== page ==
Unique proposal wins approval by the California Student Aid Commission
MERCED, CA— GPAs. Entrance exams. Financial
aid. Interest rates. In the San Joaquin Valley, where almost a
quarter of households live below the poverty line and educational
attainment is staggeringly low, parents often feel overwhelmed with
the academic and financial concepts connected with sending their
child to college. The confusion usually translates into a lack of
support for their child’s long-term educational achievement.
A new grant recently obtained by UC Merced’s Center for
Educational Partnership (CEP) will seek to remedy the problem by
establishing the Parent Empowerment Program. The primary goal of
the program is to empower low-income parents, boosting their
understanding so they are able to help their children navigate the
myriad issues related to both financing a higher education and
gaining admission to a college or university.
The program will consist of several workshops. Parents will
first learn the role of each higher education system in California
and learn financial literacy matters such as interest rate accrual
and the differences between checking, savings and certification of
deposit accounts. They will then be introduced to financial aid
concepts such as the differences between need-based and merit-based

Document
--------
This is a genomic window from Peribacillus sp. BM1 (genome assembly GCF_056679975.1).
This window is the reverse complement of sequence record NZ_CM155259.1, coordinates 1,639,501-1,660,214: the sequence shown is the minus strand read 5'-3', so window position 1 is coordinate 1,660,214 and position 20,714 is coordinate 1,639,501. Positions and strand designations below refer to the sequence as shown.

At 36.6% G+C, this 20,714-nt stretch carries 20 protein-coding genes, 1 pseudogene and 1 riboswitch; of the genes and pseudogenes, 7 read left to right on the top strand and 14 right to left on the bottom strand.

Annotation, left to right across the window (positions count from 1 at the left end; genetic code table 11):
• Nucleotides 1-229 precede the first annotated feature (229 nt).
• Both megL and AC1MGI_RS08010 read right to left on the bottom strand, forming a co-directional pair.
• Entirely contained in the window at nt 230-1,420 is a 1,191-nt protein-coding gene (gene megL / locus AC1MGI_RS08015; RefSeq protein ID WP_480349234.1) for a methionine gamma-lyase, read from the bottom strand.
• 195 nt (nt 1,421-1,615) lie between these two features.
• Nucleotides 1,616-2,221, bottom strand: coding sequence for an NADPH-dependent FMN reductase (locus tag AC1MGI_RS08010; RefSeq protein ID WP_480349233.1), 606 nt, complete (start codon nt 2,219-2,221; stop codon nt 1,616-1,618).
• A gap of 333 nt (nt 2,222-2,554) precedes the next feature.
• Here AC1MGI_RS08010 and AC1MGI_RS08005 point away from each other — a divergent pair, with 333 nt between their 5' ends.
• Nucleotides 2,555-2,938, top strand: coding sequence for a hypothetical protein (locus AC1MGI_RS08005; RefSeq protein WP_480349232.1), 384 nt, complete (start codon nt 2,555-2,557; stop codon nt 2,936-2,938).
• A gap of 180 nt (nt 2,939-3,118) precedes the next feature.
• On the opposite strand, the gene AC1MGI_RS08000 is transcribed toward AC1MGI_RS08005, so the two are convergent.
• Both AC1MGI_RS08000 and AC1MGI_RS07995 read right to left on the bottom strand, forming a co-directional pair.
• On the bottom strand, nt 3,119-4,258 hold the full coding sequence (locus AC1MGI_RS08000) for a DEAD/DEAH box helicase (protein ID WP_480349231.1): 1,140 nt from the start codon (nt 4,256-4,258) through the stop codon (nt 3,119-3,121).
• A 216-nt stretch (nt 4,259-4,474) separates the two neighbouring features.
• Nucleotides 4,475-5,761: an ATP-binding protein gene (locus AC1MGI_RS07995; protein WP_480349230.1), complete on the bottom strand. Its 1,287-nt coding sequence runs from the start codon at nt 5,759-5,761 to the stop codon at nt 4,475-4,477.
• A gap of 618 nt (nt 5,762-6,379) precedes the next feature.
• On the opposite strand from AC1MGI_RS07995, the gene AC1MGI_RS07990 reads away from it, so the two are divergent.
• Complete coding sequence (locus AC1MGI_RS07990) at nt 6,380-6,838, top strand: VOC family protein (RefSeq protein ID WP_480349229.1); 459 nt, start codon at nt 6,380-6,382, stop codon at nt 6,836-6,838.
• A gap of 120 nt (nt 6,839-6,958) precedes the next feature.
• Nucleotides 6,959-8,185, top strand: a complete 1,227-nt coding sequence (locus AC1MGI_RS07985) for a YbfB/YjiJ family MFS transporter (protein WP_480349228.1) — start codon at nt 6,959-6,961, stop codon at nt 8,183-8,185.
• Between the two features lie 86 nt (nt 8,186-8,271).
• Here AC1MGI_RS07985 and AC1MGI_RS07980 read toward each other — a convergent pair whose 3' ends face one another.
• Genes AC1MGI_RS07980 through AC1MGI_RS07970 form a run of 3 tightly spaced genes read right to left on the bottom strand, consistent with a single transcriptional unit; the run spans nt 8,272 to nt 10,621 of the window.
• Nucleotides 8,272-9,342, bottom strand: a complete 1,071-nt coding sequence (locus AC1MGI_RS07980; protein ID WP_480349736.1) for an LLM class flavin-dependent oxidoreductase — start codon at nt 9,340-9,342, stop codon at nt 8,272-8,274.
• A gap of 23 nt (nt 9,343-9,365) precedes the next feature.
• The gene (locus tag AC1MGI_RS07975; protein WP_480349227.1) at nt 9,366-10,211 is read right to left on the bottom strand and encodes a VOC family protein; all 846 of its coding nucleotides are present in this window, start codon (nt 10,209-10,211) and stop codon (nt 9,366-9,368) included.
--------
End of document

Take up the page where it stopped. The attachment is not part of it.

aid. The final workshop will build on the acquired knowledge and
guide parents in completing a Free Application for Federal Student
Aid (FAFSA) form for their child.
“By arming parents with this knowledge, we hope to increase the
number of high school seniors and transfer-bound community college
students who enroll in higher education and who apply for a Cal
Grant for fall 2004 enrollment,” said Jorge Aguilar, director of
Cal Grant awards are state-funded monetary grants given to
students to help pay for college expenses. The awards do not have
to be paid back.
High schools and community colleges in the Valley with an
exceptionally low number of Cal Grant recipients during the
2002-2003 academic year were chosen to participate in the Parent
Empowerment Program. Given the diversity of the Valley, all
workshops will be communicated in English, Spanish and a variety of
Southeast Asian languages.
The competitively bid grant was awarded by the California
Student Aid Commission in the amount of $361,548. It was one of 15
proposals accepted of the total 46 received.